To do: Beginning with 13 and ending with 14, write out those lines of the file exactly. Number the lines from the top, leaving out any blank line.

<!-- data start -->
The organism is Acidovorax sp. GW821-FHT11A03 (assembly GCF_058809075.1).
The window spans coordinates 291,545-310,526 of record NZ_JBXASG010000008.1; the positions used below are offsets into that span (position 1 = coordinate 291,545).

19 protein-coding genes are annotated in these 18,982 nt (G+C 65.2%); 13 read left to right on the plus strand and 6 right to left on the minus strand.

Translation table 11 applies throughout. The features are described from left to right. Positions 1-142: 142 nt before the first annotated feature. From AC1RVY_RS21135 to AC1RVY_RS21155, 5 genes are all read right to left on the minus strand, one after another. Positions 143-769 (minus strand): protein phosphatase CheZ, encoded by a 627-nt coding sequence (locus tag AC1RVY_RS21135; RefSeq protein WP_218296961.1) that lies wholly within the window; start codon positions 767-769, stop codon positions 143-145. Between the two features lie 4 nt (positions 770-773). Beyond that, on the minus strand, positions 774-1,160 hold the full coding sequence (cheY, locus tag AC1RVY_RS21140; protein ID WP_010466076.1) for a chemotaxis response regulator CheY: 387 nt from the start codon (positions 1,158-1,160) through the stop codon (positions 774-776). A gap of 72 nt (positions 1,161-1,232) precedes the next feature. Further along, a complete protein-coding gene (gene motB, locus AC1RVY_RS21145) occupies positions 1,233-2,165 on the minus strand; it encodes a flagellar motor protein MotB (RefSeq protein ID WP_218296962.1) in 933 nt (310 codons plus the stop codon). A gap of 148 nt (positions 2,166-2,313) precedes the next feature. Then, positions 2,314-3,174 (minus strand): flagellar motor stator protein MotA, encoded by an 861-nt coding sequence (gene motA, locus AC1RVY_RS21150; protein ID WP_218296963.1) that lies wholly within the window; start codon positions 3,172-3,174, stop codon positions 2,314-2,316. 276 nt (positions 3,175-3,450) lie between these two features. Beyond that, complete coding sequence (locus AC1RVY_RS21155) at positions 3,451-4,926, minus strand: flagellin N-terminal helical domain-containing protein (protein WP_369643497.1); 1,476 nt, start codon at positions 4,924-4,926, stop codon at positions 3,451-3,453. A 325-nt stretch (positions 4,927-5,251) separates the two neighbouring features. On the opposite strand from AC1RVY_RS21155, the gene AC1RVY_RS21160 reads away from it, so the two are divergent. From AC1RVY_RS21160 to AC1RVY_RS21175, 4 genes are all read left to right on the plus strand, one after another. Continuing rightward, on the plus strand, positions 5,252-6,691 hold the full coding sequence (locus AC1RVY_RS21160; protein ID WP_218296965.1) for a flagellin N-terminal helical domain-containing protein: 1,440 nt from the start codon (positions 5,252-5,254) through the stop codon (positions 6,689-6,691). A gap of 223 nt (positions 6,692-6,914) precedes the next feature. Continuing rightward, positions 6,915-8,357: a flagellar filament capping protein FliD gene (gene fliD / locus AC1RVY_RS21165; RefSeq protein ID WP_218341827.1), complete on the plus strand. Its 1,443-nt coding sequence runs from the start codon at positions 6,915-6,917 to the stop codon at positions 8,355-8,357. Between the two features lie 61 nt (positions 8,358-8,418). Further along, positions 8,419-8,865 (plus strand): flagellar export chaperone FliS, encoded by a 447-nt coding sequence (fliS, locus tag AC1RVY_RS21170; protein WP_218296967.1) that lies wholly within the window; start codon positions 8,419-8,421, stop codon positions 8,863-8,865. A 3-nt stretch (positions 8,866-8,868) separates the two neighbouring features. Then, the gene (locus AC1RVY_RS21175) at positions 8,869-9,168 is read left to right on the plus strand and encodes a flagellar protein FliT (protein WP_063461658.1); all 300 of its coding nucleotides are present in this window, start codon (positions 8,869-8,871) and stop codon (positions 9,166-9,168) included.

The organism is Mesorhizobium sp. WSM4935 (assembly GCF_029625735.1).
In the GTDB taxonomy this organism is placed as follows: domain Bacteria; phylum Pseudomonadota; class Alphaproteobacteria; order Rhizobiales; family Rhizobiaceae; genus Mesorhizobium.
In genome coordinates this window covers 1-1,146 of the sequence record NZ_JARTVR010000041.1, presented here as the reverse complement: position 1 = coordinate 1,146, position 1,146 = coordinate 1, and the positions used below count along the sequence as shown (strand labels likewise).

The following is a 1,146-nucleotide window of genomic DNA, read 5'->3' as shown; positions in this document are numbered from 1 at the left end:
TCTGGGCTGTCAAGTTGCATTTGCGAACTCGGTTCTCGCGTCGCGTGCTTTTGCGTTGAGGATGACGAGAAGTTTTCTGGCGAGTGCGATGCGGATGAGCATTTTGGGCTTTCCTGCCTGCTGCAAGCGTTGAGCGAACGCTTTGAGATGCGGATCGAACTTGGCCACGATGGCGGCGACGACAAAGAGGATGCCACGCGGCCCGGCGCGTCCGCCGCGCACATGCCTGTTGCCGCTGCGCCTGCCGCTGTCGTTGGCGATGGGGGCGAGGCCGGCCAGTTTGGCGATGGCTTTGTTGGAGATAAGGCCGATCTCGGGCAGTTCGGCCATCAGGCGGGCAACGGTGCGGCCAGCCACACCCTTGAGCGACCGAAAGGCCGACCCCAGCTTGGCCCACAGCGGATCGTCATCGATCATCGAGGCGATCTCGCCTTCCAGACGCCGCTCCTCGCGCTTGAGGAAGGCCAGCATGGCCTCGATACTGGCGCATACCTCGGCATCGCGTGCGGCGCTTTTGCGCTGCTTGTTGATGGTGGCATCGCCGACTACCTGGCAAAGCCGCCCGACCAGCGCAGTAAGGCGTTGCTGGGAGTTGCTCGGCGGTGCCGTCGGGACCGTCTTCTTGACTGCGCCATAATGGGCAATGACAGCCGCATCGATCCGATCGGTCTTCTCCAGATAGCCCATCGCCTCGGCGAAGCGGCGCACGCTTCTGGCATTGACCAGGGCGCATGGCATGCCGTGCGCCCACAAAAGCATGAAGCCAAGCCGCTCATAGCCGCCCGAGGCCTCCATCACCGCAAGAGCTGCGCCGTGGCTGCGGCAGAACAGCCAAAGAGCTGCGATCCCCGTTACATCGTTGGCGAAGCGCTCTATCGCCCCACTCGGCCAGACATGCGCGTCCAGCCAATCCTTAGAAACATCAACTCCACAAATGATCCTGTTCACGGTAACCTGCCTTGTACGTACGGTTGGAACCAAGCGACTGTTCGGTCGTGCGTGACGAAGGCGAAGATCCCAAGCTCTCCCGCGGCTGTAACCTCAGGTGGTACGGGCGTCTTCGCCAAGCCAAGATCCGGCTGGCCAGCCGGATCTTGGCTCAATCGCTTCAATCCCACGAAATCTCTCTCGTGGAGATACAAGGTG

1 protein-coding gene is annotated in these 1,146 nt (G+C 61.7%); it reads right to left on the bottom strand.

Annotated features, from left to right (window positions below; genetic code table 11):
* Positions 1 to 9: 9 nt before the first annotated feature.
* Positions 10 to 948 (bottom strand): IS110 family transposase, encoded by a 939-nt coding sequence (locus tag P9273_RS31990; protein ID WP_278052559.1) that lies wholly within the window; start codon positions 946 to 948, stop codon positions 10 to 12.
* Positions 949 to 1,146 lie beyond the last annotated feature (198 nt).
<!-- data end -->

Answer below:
* Positions 10 to 948 (bottom strand): IS110 family transposase, encoded by a 939-nt coding sequence (locus tag P9273_RS31990; protein ID WP_278052559.1) that lies wholly within the window; start codon positions 946 to 948, stop codon positions 10 to 12.
* Positions 949 to 1,146 lie beyond the last annotated feature (198 nt).